After a detour down the stairs, Patterson reached the cafeteria. The smells of breakfast foods filled the air as the electronic double doors slid open for him. It was breakfast hour and the room was full of researchers and guards. Even a few agents were there. He held his bucket close to his chest, the small amount of dirty water inside swayed around as Patterson desperately attempted not to bump into a white lab coat. He began to overhear conversations all with different topics. There was a group of researchers talking about last night’s big football game, a herd of agents complaining about their workload, and a couple of white-haired doctors arguing over whether the Site’s margarine was healthy or unhealthy. He froze in his stride as his eyes met those of a stern-faced scientist.

“There you are, what took you so long?”

Patterson stood quiet, unsure of what to say. He was having trouble focusing through the clamor of the room. The scientist let out a somewhat exaggerated sigh.

“Whatever. Some Junior Researcher dropped a bottle of ketchup and it broke by the drink machine. Clean it up please.”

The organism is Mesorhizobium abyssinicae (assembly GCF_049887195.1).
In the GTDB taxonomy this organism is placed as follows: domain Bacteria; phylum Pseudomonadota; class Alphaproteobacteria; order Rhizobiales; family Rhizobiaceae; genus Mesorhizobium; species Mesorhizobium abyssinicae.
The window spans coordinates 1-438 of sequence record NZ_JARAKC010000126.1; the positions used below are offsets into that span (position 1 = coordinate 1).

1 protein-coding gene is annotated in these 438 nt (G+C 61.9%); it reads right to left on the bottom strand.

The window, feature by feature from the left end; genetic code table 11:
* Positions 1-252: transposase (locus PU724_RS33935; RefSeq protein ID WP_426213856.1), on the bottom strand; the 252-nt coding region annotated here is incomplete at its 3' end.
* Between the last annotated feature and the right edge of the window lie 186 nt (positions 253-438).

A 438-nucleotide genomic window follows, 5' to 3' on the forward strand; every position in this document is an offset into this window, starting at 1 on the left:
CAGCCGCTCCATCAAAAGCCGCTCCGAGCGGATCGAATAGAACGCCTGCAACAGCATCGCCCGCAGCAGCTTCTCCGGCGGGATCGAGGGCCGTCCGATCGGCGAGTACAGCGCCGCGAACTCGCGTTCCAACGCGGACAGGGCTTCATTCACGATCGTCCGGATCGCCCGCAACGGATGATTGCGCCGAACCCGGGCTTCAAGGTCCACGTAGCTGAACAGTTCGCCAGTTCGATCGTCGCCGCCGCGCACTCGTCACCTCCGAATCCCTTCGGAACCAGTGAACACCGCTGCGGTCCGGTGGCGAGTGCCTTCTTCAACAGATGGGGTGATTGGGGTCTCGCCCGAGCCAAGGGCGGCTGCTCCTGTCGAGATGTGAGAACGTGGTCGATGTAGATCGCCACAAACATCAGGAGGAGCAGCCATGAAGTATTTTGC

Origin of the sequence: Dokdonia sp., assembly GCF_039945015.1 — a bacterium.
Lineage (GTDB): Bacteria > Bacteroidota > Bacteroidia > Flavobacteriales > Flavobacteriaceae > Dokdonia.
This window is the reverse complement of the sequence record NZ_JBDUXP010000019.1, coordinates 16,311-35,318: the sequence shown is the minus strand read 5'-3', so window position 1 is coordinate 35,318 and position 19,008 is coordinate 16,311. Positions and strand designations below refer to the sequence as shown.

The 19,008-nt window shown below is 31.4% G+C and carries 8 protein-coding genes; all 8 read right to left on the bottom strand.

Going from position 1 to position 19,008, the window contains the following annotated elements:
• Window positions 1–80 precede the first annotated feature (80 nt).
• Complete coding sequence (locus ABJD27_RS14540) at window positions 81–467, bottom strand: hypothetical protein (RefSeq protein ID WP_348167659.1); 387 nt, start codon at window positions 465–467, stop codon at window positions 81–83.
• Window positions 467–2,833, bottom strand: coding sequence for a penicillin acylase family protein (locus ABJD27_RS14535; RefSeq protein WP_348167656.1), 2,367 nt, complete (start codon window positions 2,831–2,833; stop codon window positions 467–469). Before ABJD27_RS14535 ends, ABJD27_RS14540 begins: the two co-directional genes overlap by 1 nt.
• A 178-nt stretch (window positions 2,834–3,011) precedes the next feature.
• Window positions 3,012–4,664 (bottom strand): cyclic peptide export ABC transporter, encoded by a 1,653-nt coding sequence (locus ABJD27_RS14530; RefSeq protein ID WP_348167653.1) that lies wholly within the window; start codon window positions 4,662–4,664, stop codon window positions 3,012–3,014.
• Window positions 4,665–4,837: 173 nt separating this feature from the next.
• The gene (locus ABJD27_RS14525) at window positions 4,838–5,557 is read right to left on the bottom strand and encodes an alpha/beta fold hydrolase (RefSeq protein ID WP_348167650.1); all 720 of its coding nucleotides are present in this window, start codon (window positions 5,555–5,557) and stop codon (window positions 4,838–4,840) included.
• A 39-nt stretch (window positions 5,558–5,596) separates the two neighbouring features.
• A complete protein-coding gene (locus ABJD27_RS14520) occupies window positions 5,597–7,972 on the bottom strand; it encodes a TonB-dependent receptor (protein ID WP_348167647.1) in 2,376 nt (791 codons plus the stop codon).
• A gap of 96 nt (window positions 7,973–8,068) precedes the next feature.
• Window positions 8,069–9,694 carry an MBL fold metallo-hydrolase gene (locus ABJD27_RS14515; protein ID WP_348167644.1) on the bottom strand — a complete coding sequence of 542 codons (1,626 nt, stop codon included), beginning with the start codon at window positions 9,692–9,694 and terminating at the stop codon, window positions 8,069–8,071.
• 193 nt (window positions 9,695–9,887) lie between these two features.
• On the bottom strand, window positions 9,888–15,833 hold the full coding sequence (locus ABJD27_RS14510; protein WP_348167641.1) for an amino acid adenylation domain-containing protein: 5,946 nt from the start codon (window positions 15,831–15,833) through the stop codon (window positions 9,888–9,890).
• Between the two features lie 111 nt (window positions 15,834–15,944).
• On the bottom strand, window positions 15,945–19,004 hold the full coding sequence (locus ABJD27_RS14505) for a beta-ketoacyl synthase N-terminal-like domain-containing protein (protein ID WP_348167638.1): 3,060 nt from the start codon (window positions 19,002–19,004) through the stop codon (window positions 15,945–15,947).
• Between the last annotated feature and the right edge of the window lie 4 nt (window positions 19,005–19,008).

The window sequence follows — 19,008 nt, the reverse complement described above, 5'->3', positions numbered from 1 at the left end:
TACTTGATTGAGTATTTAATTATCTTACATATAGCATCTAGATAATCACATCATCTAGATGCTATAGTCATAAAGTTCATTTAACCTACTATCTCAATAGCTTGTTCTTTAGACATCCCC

In the janitor’s closet, Patterson flipped through the calendar hanging from the wall. His eyes zigzagged through the rows of days until he reached today’s date. In the little boxed numbered 16, he read the handwriting.

MONTHLY PSYCHOLOGICAL EVALUATION

The letters were written in black ink and skinny font. It looked foreign. The letters were wonderfully curvy and “halfway to cursive” as Patterson imagined it in his head. There was something off about it but the janitor couldn’t put his finger on it. Patterson shrugged the thought off and decided this was no time for a “moment” and left his closet immediately.

After a long trip down the facility’s stairs, the janitor reached the medical wing. He scanned his card at the door, and the electronic reader gave out a high pitched beep and a comforting green light. In the lobby of the wing, he was greeted by a single computer terminal that rose from the ground. He walked up to and entered the requested information on the keyboard. Patterson eyed his fingers carefully and made sure he didn’t misspell anything.

PATTERSON, SCOTT CL01 // MONTHLY PSYCHOLOGICAL EVALUATION

Patterson hit the enter key, and almost instantly the nearby metal door slid open. Out stepped a man dressed clad in a Foundation lab coat. His dark skin gave great contrast to his immaculate coat and matching white glasses. His skin was worn like leather but his expression gave off the notion that he was far from overworked. Patterson quickly glanced at his brown loafers as he approached.

“Mr. Patterson, it’s nice to see you again.”